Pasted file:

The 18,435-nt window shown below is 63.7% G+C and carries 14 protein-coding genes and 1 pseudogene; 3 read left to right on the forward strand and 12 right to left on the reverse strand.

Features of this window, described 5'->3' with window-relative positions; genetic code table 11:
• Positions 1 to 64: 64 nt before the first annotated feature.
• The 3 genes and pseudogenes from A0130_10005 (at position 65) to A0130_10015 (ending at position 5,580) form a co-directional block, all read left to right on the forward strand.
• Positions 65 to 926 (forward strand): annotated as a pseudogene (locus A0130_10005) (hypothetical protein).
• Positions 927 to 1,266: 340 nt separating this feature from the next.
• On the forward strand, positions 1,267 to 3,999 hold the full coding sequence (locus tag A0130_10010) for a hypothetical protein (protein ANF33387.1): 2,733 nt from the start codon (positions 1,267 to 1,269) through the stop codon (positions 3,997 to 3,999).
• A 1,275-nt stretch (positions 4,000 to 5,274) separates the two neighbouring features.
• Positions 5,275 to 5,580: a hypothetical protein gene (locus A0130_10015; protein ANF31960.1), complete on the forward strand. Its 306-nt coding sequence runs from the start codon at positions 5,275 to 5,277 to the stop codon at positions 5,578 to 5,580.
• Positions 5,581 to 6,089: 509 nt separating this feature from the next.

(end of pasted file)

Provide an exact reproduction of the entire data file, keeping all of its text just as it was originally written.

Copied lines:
The 18,435-nt window shown below is 63.7% G+C and carries 14 protein-coding genes and 1 pseudogene; 3 read left to right on the forward strand and 12 right to left on the reverse strand.

Features of this window, described 5'->3' with window-relative positions; genetic code table 11:
• Positions 1 to 64: 64 nt before the first annotated feature.
• The 3 genes and pseudogenes from A0130_10005 (at position 65) to A0130_10015 (ending at position 5,580) form a co-directional block, all read left to right on the forward strand.
• Positions 65 to 926 (forward strand): annotated as a pseudogene (locus A0130_10005) (hypothetical protein).
• Positions 927 to 1,266: 340 nt separating this feature from the next.
• On the forward strand, positions 1,267 to 3,999 hold the full coding sequence (locus tag A0130_10010) for a hypothetical protein (protein ANF33387.1): 2,733 nt from the start codon (positions 1,267 to 1,269) through the stop codon (positions 3,997 to 3,999).
• A 1,275-nt stretch (positions 4,000 to 5,274) separates the two neighbouring features.
• Positions 5,275 to 5,580: a hypothetical protein gene (locus A0130_10015; protein ANF31960.1), complete on the forward strand. Its 306-nt coding sequence runs from the start codon at positions 5,275 to 5,277 to the stop codon at positions 5,578 to 5,580.
• Positions 5,581 to 6,089: 509 nt separating this feature from the next.